The nature of identity itself is in flux. The tension between global and local, part of the consumer trends landscape for some time, has been highlighted by the migrant crisis, which questions national identity. In addition, individuals demonstrating a more elastic understanding of ethnicity and “choosing” their identities may often be accused of cultural appropriation. However, even as the fluidity of identity is recognised and debated, systemic inequalities and prejudice continue. Gendered identity continues to be the subject of public debate, with discussions focussed on a post-gender world. Diversity is not just theoretical; brands are being forced to rethink just who their audiences really are, within countries and in different countries, and how they interact with each other.
Towards the end of 2016, Airbnb sent an email to its members informing them they need to declare themselves prejudice-free to continue hosting or renting with the service. “What is the Community Commitment? You commit to treat everyone — regardless of race, religion, national origin, ethnicity, disability, sex, gender identity, sexual orientation or age — with respect, and without judgement or bias”. For Airbnb, trust and a prejudice-free ethos are key values in its rentals enterprise, and it refers to itself as a “community” rather than a business.
A study by Harvard researchers revealing that US hosts “widely discriminate” against those with African-American-sounding first names caused some serious rethinking. Recognising discrimination, Traity.com enables those who have found it hard to establish their identity for a bank or home rental because they lack a credit record, such as gig economy workers and immigrants, to draw upon the trust in their online networks to establish their reputation. Traity’s website explains: “Traity’s algorithms use non-credit data like eBay or Airbnb profiles, Facebook and LinkedIn social networks, to determine people’s trustworthiness, giving you the chance to get access to the services you need at the prices you deserve”.
New York Times journalist Wesley Morris said, “Our rigidly enforced gender and racial lines are finally breaking down … There’s a sense of fluidity and permissiveness … We’re all becoming one another”. Morris stresses that personal technologies of the digital age are facilitating our creation of alternate characters that can be “played with, edited, queered and fabricated, much as we filter images on Instagram and curate our Snapchats”.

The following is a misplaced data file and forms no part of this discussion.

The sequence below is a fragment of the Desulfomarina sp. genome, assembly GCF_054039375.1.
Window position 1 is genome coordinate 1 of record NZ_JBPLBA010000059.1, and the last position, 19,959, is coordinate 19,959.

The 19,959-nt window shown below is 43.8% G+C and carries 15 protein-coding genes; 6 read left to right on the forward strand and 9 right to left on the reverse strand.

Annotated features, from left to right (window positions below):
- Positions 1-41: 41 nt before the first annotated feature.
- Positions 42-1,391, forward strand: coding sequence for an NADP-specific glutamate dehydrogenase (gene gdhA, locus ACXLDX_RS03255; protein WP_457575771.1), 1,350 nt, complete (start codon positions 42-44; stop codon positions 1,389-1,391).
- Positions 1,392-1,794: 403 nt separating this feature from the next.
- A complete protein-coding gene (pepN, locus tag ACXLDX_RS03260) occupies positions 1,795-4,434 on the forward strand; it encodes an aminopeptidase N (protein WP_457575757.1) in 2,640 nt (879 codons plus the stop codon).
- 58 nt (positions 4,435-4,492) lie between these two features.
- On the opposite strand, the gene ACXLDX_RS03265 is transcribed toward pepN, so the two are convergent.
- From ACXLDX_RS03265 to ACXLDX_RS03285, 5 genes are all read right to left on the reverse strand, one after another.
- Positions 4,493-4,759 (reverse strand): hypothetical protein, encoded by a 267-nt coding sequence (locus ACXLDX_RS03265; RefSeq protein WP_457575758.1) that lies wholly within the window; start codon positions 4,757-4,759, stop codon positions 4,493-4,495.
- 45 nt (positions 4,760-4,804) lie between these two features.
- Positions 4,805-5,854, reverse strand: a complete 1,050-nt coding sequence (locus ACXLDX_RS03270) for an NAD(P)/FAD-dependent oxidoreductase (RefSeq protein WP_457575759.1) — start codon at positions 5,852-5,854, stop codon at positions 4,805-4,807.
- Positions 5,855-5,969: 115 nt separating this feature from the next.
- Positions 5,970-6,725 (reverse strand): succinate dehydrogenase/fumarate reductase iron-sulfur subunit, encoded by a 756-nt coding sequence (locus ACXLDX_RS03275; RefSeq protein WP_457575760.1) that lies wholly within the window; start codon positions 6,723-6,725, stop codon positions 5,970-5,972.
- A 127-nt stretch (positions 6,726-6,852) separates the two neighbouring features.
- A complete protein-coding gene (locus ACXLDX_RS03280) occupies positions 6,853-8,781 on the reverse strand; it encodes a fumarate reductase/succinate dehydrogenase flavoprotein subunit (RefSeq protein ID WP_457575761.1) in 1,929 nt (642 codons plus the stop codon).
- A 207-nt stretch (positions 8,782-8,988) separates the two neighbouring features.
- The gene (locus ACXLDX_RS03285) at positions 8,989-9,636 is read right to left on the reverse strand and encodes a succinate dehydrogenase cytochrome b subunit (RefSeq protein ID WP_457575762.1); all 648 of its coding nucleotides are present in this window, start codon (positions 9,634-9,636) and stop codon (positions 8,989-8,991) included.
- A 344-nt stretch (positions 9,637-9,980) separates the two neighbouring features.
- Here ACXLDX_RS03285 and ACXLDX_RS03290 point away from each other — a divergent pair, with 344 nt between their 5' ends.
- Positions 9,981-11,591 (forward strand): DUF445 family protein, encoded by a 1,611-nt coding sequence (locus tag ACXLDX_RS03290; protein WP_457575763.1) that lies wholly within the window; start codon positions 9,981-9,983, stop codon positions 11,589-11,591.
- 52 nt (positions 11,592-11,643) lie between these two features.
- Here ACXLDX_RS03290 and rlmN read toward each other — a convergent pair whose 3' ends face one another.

Rayouf Alhumedhi didn’t feel that being a princess, dancer or bride let her express herself in online chat rooms. As a headscarf-wearing Muslim teenager in Berlin, she felt let down by the standard emoji’s on her smartphone and began campaigning for ones she can relate to. The new Vogue Arabia, aimed at fashion-conscious women in 22 Arab countries, can be seen as the latest statement from Muslim women demanding global recognition for their culture and economic clout. In November 2016, CoverGirl announced that it had signed its first ambassador in a Hijab, Colorado native and mother Nura Afia, 24, whose online beauty tutorials for observant Muslim women have 13 million views.
The search for a new editor to cover gender issues at the New York Times is a reflection of just how much topics like gender fluidity, sexual identity and their expression in culture and consumption feature in the global conversation. Marketers have reported gender neutrality as a selling point for millennials, who have been raised in a climate of growing economic opportunities for women and with greater tolerance for non-traditional gender roles and identities. The third season of Amazon’s comedy show, Transparent, about a transgender father premiered in mid-September 2016 with a fourth now in production.
Campbell Soup’s Real, Real Life recent campaign sought to reflect the changing American family, with vignettes such as a scene with two fathers feeding their toddler. “We wanted to show actual families, which means families of different configurations, cultures, races and life choices”, said the brand’s Yin Woon Rani in a statement. A mixed race, same-sex couple relax on a sofa watching TV in Ikea’ s new “We Help You Make It” campaign.
We before me?
An aspiration towards altruism and a smaller ego, or “we before me”, prevails, particularly among younger consumers. This peer-to-peer trend sees a new cooperative paradigm among emerging artists and entrepreneurs and is apparent in French fashion label Vetements, describing itself as a “collective” and presenting a joint collection with other brands. It has been pointed out that the anger and sadness that merged into the Black Lives Matter movement did so without an over-prominent figurehead.
Of course, individual differences are celebrated too. In “Corporate America Chases the Mythical Millennial”, journalist Farhad Manjoo advises brands that, “For most practical purposes — hiring and managing, selling to, creating products for — your company may be better off recognising more discrete and meaningful characteristics in workers and customers than simply the year of their birth”.